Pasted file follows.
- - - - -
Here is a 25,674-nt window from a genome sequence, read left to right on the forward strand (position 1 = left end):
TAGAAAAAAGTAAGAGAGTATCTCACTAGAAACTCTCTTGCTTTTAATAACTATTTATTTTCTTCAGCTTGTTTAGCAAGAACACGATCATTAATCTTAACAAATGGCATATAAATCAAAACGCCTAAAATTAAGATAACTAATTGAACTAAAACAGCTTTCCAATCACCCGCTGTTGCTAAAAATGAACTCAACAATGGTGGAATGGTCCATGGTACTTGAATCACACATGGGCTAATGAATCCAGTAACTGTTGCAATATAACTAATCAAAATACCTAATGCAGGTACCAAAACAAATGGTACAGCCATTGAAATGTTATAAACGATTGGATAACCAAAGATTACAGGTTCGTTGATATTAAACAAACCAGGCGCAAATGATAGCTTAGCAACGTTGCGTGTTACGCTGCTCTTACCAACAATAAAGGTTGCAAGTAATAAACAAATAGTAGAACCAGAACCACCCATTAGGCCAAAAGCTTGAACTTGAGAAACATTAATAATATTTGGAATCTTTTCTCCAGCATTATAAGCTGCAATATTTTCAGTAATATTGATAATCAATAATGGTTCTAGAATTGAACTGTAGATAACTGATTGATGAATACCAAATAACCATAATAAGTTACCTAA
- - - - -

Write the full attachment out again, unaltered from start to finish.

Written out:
Here is a 25,674-nt window from a genome sequence, read left to right on the forward strand (position 1 = left end):
TAGAAAAAAGTAAGAGAGTATCTCACTAGAAACTCTCTTGCTTTTAATAACTATTTATTTTCTTCAGCTTGTTTAGCAAGAACACGATCATTAATCTTAACAAATGGCATATAAATCAAAACGCCTAAAATTAAGATAACTAATTGAACTAAAACAGCTTTCCAATCACCCGCTGTTGCTAAAAATGAACTCAACAATGGTGGAATGGTCCATGGTACTTGAATCACACATGGGCTAATGAATCCAGTAACTGTTGCAATATAACTAATCAAAATACCTAATGCAGGTACCAAAACAAATGGTACAGCCATTGAAATGTTATAAACGATTGGATAACCAAAGATTACAGGTTCGTTGATATTAAACAAACCAGGCGCAAATGATAGCTTAGCAACGTTGCGTGTTACGCTGCTCTTACCAACAATAAAGGTTGCAAGTAATAAACAAATAGTAGAACCAGAACCACCCATTAGGCCAAAAGCTTGAACTTGAGAAACATTAATAATATTTGGAATCTTTTCTCCAGCATTATAAGCTGCAATATTTTCAGTAATATTGATAATCAATAATGGTTCTAGAATTGAACTGTAGATAACTGATTGATGAATACCAAATAACCATAATAAGTTACCTAA